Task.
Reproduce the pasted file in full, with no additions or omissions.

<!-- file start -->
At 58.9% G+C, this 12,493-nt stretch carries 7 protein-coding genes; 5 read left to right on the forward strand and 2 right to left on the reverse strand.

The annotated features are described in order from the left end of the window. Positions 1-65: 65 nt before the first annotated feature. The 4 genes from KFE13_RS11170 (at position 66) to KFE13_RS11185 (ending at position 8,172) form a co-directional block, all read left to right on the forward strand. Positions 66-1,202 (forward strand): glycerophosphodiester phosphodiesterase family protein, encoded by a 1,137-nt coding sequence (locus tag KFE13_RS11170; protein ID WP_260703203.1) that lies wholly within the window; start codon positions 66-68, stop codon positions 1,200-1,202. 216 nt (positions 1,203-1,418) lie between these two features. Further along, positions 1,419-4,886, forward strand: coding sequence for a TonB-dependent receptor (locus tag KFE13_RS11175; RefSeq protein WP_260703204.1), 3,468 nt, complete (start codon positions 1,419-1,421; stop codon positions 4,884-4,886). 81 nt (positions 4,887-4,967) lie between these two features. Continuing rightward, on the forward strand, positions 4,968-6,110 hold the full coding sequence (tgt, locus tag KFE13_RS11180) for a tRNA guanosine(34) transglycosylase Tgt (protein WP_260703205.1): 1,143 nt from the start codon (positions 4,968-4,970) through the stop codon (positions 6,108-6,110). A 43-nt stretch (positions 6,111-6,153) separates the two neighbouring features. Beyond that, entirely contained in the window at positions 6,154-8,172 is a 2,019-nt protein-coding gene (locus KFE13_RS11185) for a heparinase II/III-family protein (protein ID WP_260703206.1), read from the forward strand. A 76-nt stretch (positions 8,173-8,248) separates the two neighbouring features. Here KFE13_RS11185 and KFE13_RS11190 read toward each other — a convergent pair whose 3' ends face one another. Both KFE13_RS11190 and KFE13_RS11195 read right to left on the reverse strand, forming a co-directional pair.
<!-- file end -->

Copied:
At 58.9% G+C, this 12,493-nt stretch carries 7 protein-coding genes; 5 read left to right on the forward strand and 2 right to left on the reverse strand.

The annotated features are described in order from the left end of the window. Positions 1-65: 65 nt before the first annotated feature. The 4 genes from KFE13_RS11170 (at position 66) to KFE13_RS11185 (ending at position 8,172) form a co-directional block, all read left to right on the forward strand. Positions 66-1,202 (forward strand): glycerophosphodiester phosphodiesterase family protein, encoded by a 1,137-nt coding sequence (locus tag KFE13_RS11170; protein ID WP_260703203.1) that lies wholly within the window; start codon positions 66-68, stop codon positions 1,200-1,202. 216 nt (positions 1,203-1,418) lie between these two features. Further along, positions 1,419-4,886, forward strand: coding sequence for a TonB-dependent receptor (locus tag KFE13_RS11175; RefSeq protein WP_260703204.1), 3,468 nt, complete (start codon positions 1,419-1,421; stop codon positions 4,884-4,886). 81 nt (positions 4,887-4,967) lie between these two features. Continuing rightward, on the forward strand, positions 4,968-6,110 hold the full coding sequence (tgt, locus tag KFE13_RS11180) for a tRNA guanosine(34) transglycosylase Tgt (protein WP_260703205.1): 1,143 nt from the start codon (positions 4,968-4,970) through the stop codon (positions 6,108-6,110). A 43-nt stretch (positions 6,111-6,153) separates the two neighbouring features. Beyond that, entirely contained in the window at positions 6,154-8,172 is a 2,019-nt protein-coding gene (locus KFE13_RS11185) for a heparinase II/III-family protein (protein ID WP_260703206.1), read from the forward strand. A 76-nt stretch (positions 8,173-8,248) separates the two neighbouring features. Here KFE13_RS11185 and KFE13_RS11190 read toward each other — a convergent pair whose 3' ends face one another. Both KFE13_RS11190 and KFE13_RS11195 read right to left on the reverse strand, forming a co-directional pair.